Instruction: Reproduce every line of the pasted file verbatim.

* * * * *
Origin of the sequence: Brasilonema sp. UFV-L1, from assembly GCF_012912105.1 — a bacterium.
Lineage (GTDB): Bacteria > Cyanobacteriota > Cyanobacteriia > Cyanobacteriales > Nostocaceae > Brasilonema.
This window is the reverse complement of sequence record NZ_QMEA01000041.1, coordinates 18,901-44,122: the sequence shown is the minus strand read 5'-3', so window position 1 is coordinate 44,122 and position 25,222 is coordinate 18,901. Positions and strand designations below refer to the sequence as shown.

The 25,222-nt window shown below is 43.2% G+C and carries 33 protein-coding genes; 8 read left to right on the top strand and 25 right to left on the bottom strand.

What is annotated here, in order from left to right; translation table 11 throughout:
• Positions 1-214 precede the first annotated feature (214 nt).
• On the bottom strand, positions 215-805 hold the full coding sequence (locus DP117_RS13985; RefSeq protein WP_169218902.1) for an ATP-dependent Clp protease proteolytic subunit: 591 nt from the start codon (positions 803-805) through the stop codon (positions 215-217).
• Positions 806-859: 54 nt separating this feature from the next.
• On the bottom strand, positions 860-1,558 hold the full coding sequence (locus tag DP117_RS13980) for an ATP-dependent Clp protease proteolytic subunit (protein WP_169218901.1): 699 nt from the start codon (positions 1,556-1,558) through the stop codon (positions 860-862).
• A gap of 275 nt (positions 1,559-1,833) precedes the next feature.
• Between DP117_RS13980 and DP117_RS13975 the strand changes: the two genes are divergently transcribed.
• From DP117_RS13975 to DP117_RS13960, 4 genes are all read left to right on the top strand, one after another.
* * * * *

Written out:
Origin of the sequence: Brasilonema sp. UFV-L1, from assembly GCF_012912105.1 — a bacterium.
Lineage (GTDB): Bacteria > Cyanobacteriota > Cyanobacteriia > Cyanobacteriales > Nostocaceae > Brasilonema.
This window is the reverse complement of sequence record NZ_QMEA01000041.1, coordinates 18,901-44,122: the sequence shown is the minus strand read 5'-3', so window position 1 is coordinate 44,122 and position 25,222 is coordinate 18,901. Positions and strand designations below refer to the sequence as shown.

The 25,222-nt window shown below is 43.2% G+C and carries 33 protein-coding genes; 8 read left to right on the top strand and 25 right to left on the bottom strand.

What is annotated here, in order from left to right; translation table 11 throughout:
• Positions 1-214 precede the first annotated feature (214 nt).
• On the bottom strand, positions 215-805 hold the full coding sequence (locus DP117_RS13985; RefSeq protein WP_169218902.1) for an ATP-dependent Clp protease proteolytic subunit: 591 nt from the start codon (positions 803-805) through the stop codon (positions 215-217).
• Positions 806-859: 54 nt separating this feature from the next.
• On the bottom strand, positions 860-1,558 hold the full coding sequence (locus tag DP117_RS13980) for an ATP-dependent Clp protease proteolytic subunit (protein WP_169218901.1): 699 nt from the start codon (positions 1,556-1,558) through the stop codon (positions 860-862).
• A gap of 275 nt (positions 1,559-1,833) precedes the next feature.
• Between DP117_RS13980 and DP117_RS13975 the strand changes: the two genes are divergently transcribed.
• From DP117_RS13975 to DP117_RS13960, 4 genes are all read left to right on the top strand, one after another.